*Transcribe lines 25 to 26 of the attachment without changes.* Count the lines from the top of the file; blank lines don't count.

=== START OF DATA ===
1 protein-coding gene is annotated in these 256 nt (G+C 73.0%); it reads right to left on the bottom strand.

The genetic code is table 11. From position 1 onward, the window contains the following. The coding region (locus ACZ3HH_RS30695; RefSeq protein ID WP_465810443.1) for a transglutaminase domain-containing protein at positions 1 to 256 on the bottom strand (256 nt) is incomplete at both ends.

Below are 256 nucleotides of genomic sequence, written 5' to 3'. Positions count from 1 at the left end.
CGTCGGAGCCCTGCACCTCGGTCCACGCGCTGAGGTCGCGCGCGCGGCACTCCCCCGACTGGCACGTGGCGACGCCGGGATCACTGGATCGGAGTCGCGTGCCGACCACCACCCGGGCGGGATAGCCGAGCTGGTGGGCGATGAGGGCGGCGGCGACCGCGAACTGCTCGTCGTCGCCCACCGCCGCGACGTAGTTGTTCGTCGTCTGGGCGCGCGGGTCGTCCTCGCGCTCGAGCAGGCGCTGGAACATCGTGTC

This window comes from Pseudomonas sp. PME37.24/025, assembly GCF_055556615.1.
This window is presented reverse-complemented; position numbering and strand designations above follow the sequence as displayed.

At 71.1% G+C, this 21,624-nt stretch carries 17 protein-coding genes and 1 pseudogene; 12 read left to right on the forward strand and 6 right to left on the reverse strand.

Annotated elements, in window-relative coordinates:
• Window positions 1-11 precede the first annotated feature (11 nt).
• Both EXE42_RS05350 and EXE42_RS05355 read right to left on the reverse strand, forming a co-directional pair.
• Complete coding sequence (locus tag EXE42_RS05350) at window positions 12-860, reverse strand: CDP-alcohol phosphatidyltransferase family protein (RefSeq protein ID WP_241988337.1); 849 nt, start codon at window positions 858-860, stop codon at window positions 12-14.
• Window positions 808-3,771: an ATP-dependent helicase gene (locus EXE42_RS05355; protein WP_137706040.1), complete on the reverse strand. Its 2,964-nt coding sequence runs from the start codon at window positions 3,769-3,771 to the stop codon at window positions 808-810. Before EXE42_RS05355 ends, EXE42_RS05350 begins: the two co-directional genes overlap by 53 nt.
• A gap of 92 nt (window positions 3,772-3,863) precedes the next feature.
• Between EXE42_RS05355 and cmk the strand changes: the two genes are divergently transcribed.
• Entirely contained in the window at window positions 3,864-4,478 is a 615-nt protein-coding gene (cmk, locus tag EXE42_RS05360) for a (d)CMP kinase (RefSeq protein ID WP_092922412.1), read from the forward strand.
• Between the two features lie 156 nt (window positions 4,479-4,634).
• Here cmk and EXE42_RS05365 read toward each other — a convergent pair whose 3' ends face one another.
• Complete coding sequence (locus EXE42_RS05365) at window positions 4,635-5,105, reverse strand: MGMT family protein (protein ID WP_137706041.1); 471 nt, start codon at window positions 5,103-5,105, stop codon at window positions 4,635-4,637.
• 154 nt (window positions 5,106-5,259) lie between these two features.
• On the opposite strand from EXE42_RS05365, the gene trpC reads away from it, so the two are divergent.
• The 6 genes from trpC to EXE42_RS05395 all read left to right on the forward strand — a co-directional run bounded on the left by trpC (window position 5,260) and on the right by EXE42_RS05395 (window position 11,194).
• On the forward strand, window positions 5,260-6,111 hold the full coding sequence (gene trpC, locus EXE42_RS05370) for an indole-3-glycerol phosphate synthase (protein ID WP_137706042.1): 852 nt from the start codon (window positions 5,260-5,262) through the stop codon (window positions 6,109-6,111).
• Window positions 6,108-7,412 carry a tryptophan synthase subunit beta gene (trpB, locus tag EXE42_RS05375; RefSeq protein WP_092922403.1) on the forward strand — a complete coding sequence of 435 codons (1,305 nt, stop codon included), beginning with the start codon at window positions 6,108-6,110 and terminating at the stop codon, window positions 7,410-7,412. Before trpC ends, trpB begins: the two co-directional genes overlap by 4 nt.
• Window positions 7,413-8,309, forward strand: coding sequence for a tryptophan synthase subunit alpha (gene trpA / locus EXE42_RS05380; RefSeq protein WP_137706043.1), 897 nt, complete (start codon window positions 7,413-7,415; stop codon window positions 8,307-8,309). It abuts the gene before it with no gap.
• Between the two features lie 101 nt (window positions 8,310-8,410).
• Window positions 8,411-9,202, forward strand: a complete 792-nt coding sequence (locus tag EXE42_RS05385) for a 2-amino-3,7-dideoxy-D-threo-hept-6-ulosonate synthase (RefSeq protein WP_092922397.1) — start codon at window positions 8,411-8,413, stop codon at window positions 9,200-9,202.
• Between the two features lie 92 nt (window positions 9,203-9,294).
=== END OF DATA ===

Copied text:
• Between the two features lie 101 nt (window positions 8,310-8,410).
• Window positions 8,411-9,202, forward strand: a complete 792-nt coding sequence (locus tag EXE42_RS05385) for a 2-amino-3,7-dideoxy-D-threo-hept-6-ulosonate synthase (RefSeq protein WP_092922397.1) — start codon at window positions 8,411-8,413, stop codon at window positions 9,200-9,202.